by Joe Sands cross posted from his blog Incongruous Circumspection
We were poor. There were seven of us. We lived with a single mother who refused to work, thinking it was religious anathema for a woman to do so. So, we lived on about $16,000 a year in food stamps and cash assistance. My mother may have struggled, but we never noticed. The government helped, as well as everyone else that either took pity on us or fell in love with our family.
Life was good.
Then we got on the school bus.
The clothing we wore was old. The styles from a decade past, remembered by the olive greens, the oranges, the browns, the long hair on both men and women, the drugs. The seventies were over and yet our clothing was from that era.
My hair was always in my eyes, my welfare glasses always broken and taped up with masking tape, never smart enough to try the clear stuff. My teeth were always brushed, but a bit crooked. My shoes were older. My backpack tattered and sometimes held together by those safety pins with the plastic animal heads at the end.
But I didn’t care.
Stepping up the stairs of that bus, my six siblings and I were met with chants of “NERDS! NERDS! NERDS!” The other students were brutal. They called us the Adams Family, because there were a lot of us and we looked weird. For all they knew, we were magical and our mom had cast spells on the plum tree in the front yard, causing it to whither and grows prunes instead.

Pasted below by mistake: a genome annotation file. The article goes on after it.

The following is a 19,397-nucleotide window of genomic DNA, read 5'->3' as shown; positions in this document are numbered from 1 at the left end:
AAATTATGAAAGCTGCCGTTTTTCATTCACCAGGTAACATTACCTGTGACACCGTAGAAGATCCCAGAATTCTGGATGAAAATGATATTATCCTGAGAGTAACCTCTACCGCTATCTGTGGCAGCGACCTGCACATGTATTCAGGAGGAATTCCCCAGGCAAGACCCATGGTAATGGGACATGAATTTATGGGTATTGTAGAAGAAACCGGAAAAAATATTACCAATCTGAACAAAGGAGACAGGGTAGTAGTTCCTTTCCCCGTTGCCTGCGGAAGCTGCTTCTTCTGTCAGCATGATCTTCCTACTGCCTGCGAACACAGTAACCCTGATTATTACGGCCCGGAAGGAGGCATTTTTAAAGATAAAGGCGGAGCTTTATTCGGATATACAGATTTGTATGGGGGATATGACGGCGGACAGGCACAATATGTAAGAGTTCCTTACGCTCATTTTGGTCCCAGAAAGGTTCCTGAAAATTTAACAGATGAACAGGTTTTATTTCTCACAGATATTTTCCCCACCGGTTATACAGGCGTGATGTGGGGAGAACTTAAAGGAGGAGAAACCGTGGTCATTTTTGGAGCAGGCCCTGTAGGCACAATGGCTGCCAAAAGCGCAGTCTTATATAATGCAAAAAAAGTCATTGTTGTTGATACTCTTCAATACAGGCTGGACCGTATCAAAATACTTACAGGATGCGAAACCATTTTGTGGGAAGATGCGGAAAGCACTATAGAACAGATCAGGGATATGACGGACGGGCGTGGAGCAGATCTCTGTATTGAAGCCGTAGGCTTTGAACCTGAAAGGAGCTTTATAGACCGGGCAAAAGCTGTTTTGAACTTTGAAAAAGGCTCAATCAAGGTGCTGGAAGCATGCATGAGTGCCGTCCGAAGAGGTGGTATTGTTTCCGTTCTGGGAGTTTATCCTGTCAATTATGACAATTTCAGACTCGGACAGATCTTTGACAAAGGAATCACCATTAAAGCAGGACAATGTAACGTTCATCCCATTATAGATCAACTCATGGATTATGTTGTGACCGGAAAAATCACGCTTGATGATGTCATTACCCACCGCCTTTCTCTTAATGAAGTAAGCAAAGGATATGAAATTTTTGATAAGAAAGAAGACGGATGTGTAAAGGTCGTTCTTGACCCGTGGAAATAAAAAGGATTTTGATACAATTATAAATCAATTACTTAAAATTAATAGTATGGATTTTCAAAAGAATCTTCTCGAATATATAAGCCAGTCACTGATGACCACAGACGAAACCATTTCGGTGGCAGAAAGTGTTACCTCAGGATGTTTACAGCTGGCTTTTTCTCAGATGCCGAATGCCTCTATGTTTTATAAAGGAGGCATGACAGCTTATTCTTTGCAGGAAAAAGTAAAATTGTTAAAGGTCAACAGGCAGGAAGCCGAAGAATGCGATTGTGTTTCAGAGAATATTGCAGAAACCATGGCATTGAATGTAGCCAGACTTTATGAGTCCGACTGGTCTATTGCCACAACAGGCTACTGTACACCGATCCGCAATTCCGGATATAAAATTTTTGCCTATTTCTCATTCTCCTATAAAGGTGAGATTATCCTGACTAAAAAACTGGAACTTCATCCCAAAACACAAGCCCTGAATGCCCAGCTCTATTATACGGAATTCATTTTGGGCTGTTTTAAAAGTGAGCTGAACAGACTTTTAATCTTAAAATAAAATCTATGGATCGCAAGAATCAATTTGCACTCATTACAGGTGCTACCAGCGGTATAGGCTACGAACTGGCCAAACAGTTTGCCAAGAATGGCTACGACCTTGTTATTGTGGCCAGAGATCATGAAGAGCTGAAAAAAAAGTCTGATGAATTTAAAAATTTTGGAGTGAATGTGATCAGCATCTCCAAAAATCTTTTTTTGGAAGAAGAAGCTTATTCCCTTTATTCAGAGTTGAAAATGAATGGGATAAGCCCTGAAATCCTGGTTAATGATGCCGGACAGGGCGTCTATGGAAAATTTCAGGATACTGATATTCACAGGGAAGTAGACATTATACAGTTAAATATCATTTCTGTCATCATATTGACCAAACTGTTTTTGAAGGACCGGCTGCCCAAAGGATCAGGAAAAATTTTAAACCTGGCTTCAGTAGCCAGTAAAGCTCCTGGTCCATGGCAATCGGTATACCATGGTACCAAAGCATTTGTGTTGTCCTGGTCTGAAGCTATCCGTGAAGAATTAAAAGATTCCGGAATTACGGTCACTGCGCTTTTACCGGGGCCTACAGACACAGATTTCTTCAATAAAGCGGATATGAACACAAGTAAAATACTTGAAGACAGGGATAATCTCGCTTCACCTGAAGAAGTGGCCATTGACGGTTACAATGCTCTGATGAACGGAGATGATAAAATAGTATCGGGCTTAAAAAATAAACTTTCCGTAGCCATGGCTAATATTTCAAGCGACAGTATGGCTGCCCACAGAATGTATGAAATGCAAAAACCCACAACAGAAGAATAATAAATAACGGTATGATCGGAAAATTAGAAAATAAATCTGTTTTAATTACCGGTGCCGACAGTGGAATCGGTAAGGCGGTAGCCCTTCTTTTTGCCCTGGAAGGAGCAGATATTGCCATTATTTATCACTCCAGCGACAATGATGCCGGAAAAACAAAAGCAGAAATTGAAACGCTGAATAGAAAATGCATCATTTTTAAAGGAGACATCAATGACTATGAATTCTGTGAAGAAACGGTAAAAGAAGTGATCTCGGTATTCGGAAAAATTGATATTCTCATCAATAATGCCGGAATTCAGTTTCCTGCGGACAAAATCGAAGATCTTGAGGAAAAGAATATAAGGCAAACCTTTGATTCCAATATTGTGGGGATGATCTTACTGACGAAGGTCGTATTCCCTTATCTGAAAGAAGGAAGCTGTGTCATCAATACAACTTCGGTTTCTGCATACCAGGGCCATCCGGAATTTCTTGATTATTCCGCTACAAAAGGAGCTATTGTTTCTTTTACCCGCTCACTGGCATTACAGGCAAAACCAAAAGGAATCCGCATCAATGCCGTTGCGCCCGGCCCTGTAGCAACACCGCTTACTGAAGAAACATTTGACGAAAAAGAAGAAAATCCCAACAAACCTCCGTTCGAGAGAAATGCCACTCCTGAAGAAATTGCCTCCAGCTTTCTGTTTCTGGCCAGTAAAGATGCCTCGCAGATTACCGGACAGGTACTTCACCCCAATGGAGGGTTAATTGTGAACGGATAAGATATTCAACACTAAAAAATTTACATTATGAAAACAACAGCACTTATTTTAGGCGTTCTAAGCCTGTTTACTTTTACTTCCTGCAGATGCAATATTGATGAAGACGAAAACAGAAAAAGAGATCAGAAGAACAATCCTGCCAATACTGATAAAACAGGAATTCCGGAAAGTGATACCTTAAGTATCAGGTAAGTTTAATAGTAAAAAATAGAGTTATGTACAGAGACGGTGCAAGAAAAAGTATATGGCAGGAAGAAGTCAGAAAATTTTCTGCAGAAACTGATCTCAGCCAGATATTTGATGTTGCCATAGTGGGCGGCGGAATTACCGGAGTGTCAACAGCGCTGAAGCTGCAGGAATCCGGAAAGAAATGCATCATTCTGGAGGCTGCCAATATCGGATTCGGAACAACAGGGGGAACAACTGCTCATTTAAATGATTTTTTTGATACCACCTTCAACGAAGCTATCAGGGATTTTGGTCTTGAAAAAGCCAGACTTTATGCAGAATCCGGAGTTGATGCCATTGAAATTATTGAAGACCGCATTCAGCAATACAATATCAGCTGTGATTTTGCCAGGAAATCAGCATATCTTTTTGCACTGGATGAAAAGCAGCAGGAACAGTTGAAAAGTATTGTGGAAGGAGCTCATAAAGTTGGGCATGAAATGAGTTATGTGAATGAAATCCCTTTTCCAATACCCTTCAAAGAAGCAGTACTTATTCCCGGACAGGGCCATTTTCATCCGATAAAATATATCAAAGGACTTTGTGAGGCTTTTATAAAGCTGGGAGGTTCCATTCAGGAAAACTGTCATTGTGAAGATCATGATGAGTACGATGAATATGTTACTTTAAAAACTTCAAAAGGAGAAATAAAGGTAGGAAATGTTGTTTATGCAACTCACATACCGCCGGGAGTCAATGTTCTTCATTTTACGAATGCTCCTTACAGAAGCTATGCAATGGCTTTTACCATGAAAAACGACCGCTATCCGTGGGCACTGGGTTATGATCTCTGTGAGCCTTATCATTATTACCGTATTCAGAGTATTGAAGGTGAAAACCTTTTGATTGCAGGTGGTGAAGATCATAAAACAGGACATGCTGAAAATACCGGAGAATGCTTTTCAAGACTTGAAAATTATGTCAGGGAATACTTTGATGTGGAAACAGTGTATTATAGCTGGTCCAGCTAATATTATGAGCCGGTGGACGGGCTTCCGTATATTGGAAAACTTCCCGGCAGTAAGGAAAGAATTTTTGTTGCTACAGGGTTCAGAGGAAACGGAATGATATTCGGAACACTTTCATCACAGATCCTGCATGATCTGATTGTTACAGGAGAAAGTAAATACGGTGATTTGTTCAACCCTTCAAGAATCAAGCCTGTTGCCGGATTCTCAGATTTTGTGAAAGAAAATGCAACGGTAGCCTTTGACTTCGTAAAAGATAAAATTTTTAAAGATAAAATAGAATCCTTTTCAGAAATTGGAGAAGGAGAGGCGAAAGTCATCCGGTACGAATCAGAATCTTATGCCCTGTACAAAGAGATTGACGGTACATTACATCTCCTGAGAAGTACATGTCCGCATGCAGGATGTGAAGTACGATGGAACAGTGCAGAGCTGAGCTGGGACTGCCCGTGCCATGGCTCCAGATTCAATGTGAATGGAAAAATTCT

But these kids needed us. They didn’t care about school. They wanted to have fun, bully other kids, and live up the life of an inner-city reprobate. They needed us to be able to copy our papers. We were smart and worked hard. Their taunts were just that – words. We could walk through the ghetto of North Minneapolis and hear perfect strangers whistle at us and yell, “It’s the Adams Family!!” Then they would run off and physically pick on other people.
I still go back to the old neighborhood and watch my classmates, hunched over, wearing oversize parkas on a hot summer day, walk up to me, and ask me for bus money.
It’s sad, really. The taunter has to watch the success of the taunted. A sweet victory to those that are bullied. Less of a win for the old jeerer.
This is your time.
I am a 30 something husband of one and father of 6 dynamic and loud children. My wife and I are still madly in love – at least in my view. My world is exciting, tense, and full of life. I love to write and hope to one day, do it full time. – Incongruous Circumspection
NLQ Recommended Reading …
‘Breaking Their Will: Shedding Light on Religious Child Maltreatment‘ by Janet Heimlich
‘Quivering Daughters‘ by Hillary McFarland
‘Quiverfull: Inside the Christian Patriarchy Movement‘ by Kathryn Joyce